A tale of two cities
After 38 years, a visitor arrives to see how much of Madras has crept into Chennai.
MADRAS and Chennai; these are two different places in my mind now and I have no desire to merge them. Madras, where I lived in the first half of the 1960s. And Chennai, which is what had become when I visited it again after a gap of 38 years. But how much of my old Madras sneaked into Chennai that was something I was keen to find out...
And faintly, like lights coming on dimly albeit places began to fall into place as we drove down from the airport into town. The first "hit" being the shady green belt, of which the Guindy National Park was a part, and which in the old days, seemed to be at the other end of the world. I wonder if the mini-train still chugs around the park, with its complement of screaming children.
But then once past this my memory is blank again and nothing seems familiar until we hit Adyar, near where I used to live. There used to be a river somewhere here, I muttered with a bridge of arches across it, and then a palace (the Chettinad palace, if I remember right) on its banks. As children we used to play in the neat gardens of the palace, and roam its grounds, and once even entered its cavernous interiors.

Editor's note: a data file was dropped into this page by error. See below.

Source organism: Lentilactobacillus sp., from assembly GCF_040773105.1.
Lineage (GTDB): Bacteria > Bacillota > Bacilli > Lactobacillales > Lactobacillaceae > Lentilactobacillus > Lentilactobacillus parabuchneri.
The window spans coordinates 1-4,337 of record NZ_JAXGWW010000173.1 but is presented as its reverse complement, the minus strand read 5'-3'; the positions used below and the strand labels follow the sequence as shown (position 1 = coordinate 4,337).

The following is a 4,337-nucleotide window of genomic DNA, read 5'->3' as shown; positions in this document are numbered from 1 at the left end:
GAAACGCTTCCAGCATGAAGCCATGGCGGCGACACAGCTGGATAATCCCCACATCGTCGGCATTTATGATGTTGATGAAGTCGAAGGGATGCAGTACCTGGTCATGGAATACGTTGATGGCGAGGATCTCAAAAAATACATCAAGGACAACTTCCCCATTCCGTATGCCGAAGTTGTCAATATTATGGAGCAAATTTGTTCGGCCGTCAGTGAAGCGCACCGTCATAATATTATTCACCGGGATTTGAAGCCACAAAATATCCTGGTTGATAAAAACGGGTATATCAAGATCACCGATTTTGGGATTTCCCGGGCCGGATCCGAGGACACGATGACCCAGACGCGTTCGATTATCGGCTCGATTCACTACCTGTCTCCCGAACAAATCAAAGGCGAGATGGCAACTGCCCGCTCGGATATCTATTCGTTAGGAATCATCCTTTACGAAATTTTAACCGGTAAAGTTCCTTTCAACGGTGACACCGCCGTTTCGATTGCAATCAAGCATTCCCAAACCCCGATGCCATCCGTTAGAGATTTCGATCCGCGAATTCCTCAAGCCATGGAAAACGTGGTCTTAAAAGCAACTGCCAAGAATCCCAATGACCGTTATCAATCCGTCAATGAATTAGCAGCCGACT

We pass over a bridge all right, but it's not the bridge I remember. This is a modern bridge, completely without character. And then I spot it, just alongside, the old bridge with its arches, forlorn and long abandoned, with weeds and creepers and wild grass growing over it. The road is unbelievably cluttered with traffic zipping up and down, and I look hard for anything I might recognise. And then, to the right, are the graceful palace gates, just the way they used to be, deep in shade and laid back from the main road. But beyond that, in the grounds I get a fleeting glimpse of what appears to be a parking lot for buses.
Apparently the palace in Chennai is not the same as the palace in Madras, the grounds have been fragmented and divided up, I'm told.
But we were hot on the scent now, for the place I lived in was walking distance from the palace... Look for a long driveway, with (oleander?) foliage on either side, an elbow bend at the far end, where the watchman's hut used to stand near a big mirror to assist traffic.
A horrible tinny-looking blue and white board gave the game away, as it were. "Firhaven Estate" it proclaimed. The long now-walled-in driveway, up and down which I used to cycle madly, looked dark and narrow and hemmed in as a gully leading into a ghetto. At the crook of the elbow, a solid iron gate barred the way into the estate, you couldn't even peep into it!
So my Madras memory of the place remains unsullied and untouched by what it might have become in Chennai (the horror stories abound though, and were part of the reason I didn't really press to enter).
Route to Marina
I remember it as a place with huge gardens, a lantana-wreathed well (good for fishing with bent pins and flour balls, with which you never caught anything but spent a lot of happy hours), a pond, a casuarina `"forest" haunted by cobras and plenty of trees to climb, and tamarinds to suck.